Pain in cancer patients is highly prevalent clinical problem.[1, 2] Previous reports indicate that majority of patients with cancer experience pain at some point during their illness and active treatment.[3, 4, 6] In our report, majority of the cancer patients had pain as at the time of the study which is comparable to previous reports.
Substantial information regarding etiology and pathophysiology of pain has increased recently.[3, 5] Cancer pain has been described as “pain” presenting with physical, psychological, social and spiritual components. The current taxonomies of pain, most recently revised in 1994 characterized pain into location, involved organ or tissue system, temporal pattern of pain, pain intensity and time since onset of pain and etiology of pain. The pain that is caused by the effect of tumor may be due to tissue infiltration, exertion of pressure to nociceptors as well as nerves. Pain may be due to obstruction of luminal organs or tissue destruction by the tumor. Furthermore, recent studies[7,8] have found evidence that generating mediators are directly released from tumor or from surrounding tissue. These are part of responses to tumor invasion and metastasis.
Cancer patients may experience discomfort following surgery or invasive procedures. Also, there are numerous post surgical pain syndromes such as phantom limb pain, post mastectomy syndrome. Mucositis, proctitis, enteritis, osteonecrosis and peripheral neuropathies following chemoradiation are known causes of pain in cancer patients receiving treatment.
Patients with cancer may experience discomfort as a direct consequence of a concurrent disease. For instance degenerative joint disease or diabetic neuropathy may cause severe pain in the patients. Therefore it is important to review patients past medical history.
It is essential to perform a comprehensive evaluation of pain in cancer patients because the severity of cancer pain is dynamic and often, it fluctuates as the disease progresses. So, in addition to detailed medical history, specific and serial evaluation of pain history is paramount to accurate evaluation of pain in cancer patients. The severity of cancer pain may reflect the size of tumor, its localization, metastasis, and extent of tissue destruction. [12, 13] In this report, majority of our cancer patients with advanced or metastatic disease appear to have had severe pain than those with early disease. This may probably, be due to the extent of tissue destruction and effect of multiple site effect from advanced disease/metastatic disease.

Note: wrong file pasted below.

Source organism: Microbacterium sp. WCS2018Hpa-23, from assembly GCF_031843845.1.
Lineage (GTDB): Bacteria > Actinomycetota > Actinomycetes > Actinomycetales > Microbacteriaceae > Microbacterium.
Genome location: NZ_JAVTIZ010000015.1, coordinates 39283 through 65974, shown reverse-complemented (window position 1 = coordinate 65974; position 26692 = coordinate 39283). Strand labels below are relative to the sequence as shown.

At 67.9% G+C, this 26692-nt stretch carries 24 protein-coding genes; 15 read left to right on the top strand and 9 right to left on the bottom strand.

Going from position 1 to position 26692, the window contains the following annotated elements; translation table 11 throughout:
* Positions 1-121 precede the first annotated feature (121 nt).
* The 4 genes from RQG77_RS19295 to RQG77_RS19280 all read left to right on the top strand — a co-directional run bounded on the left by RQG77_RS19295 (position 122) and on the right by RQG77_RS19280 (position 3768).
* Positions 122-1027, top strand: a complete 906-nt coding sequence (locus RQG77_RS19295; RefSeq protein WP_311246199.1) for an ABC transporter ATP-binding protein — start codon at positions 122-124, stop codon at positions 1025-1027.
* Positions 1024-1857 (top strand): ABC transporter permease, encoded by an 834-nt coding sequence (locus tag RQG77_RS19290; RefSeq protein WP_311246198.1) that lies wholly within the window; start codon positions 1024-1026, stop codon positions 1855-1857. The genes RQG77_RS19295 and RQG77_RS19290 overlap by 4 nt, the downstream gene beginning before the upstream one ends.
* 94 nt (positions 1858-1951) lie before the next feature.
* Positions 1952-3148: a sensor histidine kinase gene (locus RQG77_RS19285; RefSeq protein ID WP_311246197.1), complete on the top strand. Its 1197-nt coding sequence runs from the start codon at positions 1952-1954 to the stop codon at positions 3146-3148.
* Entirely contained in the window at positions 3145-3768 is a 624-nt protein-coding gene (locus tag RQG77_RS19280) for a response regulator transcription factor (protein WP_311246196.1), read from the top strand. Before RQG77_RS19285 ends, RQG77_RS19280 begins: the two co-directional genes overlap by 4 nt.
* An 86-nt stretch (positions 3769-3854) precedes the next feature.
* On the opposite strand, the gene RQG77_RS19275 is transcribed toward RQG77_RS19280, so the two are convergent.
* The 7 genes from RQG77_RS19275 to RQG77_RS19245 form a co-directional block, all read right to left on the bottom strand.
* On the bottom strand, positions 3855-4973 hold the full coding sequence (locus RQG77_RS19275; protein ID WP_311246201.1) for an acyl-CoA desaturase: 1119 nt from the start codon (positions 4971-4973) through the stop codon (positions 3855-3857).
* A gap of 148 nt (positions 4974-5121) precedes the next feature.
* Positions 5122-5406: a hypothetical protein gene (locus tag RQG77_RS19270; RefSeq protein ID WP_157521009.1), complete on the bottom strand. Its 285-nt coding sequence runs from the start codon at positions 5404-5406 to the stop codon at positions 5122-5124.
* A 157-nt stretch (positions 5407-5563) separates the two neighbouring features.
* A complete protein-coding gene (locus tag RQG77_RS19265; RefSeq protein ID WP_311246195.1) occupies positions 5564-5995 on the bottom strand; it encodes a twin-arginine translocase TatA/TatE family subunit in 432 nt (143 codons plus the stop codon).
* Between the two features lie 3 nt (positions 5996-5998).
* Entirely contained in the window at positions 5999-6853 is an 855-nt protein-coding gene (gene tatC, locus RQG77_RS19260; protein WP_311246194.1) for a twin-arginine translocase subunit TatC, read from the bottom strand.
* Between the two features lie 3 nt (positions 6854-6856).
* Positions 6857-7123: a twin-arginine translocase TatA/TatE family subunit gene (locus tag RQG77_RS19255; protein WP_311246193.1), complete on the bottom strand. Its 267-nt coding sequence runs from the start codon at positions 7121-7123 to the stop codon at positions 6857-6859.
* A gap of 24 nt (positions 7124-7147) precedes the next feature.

Pain intensity is frequently used to guide analgesic therapy but recently a better understanding of the pathophysiology of pain in cancer patients has lent support to the use of these analgesics and other drugs to complement the analgesics particularly in “failed pain control”.
Pain mediators in cancer patients such as COX-2, peptide endothelin-1, nerves growth factors, interleukins, cytokines malignancy-related tissue acidosis are known to sensitize and stimulate primary afferent neurons of pain pathway. Thus, inhibitors of cytokines and COX-2 have been shown to be very effective in treating pain in cancer patients. Selective inhibitors of COX-2 drugs have also been shown to inhibit angiogenesis in addition to relief of pain in these patients. Combining opioids and other drugs such as antidepressant [15, 16], anticonvulsants [14, 16] have been shown to be effective too. In this situation, the social and psychological component of pain is also taken care of.
As our understanding of the specific cellular mechanisms of cancer pain increases more analgesics can be developed that targets the precise mediators of pain both according to the nature of the specific tumor and individual suffering from pain.
The prevalence of pain in hospitalized cancer patients is high and NSAIDs and weak opioids are the analgesic agents that are commonly used in them. Effort to use selective inhibitors of COX-2 NSAIDS should be encouraged because of the advantage they have on angiogenesis. Analgesia should be dictated and proportional to the intensity of pain in these patients.